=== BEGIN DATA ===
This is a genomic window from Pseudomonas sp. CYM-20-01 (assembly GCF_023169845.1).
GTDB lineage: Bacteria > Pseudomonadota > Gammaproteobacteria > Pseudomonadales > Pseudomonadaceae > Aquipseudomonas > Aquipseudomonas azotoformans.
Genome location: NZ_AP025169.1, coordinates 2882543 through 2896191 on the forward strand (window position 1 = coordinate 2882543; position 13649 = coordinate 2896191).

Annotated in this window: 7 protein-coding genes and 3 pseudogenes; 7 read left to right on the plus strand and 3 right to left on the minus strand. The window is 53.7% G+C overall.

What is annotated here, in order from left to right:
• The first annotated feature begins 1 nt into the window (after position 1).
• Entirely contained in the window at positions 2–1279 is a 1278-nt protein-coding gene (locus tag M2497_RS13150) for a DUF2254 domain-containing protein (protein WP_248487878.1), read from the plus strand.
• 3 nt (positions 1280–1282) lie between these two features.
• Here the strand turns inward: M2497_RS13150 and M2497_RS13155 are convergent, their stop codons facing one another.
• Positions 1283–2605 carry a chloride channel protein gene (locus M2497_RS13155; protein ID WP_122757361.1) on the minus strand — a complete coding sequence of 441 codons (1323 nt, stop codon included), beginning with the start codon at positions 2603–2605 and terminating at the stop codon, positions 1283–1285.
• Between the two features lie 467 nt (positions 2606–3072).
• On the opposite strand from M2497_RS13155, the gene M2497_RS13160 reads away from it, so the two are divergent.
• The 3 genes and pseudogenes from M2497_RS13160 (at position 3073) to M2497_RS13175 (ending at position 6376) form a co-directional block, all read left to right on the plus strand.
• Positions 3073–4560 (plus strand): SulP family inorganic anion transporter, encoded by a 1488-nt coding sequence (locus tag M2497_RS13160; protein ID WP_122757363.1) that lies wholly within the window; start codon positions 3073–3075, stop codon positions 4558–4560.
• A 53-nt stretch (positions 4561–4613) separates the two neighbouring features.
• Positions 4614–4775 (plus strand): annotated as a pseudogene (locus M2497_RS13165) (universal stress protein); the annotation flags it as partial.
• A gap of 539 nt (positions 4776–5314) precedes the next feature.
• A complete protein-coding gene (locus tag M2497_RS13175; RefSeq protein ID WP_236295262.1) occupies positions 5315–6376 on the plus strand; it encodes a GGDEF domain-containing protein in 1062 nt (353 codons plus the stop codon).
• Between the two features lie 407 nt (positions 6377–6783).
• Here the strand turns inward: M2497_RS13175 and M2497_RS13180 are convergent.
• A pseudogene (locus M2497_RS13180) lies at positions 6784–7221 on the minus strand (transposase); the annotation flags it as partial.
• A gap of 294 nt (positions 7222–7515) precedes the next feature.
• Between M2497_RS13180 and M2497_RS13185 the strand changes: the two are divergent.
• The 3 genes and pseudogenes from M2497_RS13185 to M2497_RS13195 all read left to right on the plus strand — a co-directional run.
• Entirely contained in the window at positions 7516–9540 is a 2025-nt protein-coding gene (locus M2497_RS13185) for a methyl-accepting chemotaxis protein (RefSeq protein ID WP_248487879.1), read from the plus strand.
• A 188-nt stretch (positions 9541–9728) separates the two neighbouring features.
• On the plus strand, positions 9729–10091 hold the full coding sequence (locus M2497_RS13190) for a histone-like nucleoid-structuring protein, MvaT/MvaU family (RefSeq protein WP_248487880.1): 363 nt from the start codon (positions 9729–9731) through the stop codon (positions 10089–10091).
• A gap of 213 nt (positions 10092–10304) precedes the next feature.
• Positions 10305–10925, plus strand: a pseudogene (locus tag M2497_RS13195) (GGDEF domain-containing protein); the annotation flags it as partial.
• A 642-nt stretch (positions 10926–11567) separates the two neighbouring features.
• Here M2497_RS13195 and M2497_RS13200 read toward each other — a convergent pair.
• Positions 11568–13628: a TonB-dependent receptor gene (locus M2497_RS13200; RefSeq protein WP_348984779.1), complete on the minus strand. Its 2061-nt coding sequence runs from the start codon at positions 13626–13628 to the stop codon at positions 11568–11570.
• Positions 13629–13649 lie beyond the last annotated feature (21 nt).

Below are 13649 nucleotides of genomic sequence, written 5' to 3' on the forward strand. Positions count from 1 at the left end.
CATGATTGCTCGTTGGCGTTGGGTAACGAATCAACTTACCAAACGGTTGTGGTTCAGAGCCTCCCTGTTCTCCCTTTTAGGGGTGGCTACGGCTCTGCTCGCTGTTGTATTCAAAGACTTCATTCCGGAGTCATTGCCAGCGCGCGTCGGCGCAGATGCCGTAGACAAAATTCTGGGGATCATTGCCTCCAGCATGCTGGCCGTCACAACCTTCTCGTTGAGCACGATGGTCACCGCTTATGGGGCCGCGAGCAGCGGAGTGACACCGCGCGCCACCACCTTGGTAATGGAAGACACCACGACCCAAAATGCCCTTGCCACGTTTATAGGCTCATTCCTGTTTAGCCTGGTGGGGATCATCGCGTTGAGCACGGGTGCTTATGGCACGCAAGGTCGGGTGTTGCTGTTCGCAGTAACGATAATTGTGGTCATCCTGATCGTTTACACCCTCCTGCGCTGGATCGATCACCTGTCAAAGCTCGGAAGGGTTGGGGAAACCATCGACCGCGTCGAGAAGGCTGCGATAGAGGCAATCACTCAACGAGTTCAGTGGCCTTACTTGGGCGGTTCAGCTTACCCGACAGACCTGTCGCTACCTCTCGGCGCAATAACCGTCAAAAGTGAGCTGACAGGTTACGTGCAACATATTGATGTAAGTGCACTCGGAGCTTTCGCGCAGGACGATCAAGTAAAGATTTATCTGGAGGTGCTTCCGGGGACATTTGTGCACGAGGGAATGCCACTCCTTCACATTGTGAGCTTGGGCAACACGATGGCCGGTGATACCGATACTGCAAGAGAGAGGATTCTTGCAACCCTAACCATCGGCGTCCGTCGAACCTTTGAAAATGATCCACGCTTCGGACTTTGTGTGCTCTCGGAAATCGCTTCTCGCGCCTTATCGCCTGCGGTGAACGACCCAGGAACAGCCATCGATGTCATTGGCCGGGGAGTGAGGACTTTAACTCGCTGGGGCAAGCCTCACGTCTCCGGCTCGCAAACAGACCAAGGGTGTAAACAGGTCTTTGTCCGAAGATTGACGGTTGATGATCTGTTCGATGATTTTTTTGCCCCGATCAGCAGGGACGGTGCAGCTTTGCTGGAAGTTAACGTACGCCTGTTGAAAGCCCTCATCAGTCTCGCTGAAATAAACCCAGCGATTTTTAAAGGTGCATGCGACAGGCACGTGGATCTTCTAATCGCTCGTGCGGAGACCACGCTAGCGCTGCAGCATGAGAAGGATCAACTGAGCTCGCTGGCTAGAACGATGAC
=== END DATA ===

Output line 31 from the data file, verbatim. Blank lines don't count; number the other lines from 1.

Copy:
• Here M2497_RS13195 and M2497_RS13200 read toward each other — a convergent pair.